The most important document in American history was drafted in 1787 at the State House in Philadelphia. Spenser, the building’s caretaker - a cat and close friend of Ben Franklin - was there to record how 55 delegates from 12 states struggled to write the Constitution.
Spenser’s Story of the Constitution records the battles between small states and large states that nearly resulted in failure, and it describes the compromises both sides made to establish our nation.
The second of nine journals known to exist narrated by the extraordinary cat Spenser, this new book tells his story of the life of Harriet Tubman, the run-away slave who became a courageous conductor on the Underground Railroad. This “railroad”, which operated for more than 50 years prior to and during the Civil War, helped thousands of slaves escape from their brutal lives on southern plantations. Spenser meets Tubman while serving as a station master on this historic vehicle for freedom.
Illustrated by highly-acclaimed artist Ray Driver, it is written for Middle Grade readers ages 8 to 12.
Stories from Squirrel Hill is a series of adventures of Madison, a little girl who lives far away from cities and people on a small farm in the country. Sharing her adventures are her best friends Ellie, Kitty and Monk-Monk. These charming stories are most appropriate for young children through family reading, and are long enough to be continued over several sessions.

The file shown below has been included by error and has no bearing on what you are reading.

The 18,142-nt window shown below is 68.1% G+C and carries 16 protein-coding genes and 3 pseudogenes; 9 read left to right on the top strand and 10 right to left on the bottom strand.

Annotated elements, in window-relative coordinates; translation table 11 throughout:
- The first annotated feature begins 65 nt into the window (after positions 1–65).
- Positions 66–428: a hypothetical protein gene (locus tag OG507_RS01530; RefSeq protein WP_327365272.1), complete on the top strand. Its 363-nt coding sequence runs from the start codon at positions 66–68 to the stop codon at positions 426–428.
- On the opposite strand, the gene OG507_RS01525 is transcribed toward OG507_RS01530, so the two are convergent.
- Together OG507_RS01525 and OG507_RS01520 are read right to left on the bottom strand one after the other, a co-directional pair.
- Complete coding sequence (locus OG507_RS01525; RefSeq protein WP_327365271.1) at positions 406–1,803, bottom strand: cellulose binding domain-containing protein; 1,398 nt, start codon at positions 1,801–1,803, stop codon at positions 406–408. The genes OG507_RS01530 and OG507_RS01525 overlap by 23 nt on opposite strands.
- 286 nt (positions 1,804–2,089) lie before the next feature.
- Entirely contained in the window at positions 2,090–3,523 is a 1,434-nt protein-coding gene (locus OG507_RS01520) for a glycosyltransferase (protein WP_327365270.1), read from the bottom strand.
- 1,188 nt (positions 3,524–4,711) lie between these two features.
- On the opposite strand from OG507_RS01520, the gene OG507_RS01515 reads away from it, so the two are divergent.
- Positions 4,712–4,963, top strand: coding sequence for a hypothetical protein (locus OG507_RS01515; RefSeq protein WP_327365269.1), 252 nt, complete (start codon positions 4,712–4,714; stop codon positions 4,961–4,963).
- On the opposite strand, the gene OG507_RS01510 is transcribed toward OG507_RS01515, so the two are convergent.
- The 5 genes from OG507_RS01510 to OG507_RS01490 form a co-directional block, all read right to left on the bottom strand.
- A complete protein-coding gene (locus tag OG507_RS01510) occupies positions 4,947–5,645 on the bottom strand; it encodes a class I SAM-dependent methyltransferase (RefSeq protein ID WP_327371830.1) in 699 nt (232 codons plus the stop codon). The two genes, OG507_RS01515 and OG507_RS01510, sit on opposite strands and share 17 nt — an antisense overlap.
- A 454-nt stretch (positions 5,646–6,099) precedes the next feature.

They are charmingly illustrated by Isadora Tang, and best read to children ages 4-7.
by Percy Bysshe Shelley
I met a traveler from an antique land
Who said, “Two vast and trunkless legs of stone
Stand in the desert…Near them, on the sand,
Half sunk, a shattered visage lies, whose frown,
And wrinkled lip, and sneer of cold command,
Tell that its sculptor well those passions read
Which yet survive, stamped on these lifeless things,
The hand that mocked them, and the heart they fed:
And on the pedestal these words appear:
“My name is Ozymandias, king of kings:
Look on my works, ye Mighty, and despair!”
Nothing besides remains. Round the decay
Of that colossal wreck, boundless and bare
The lone and level sands stretch far away.”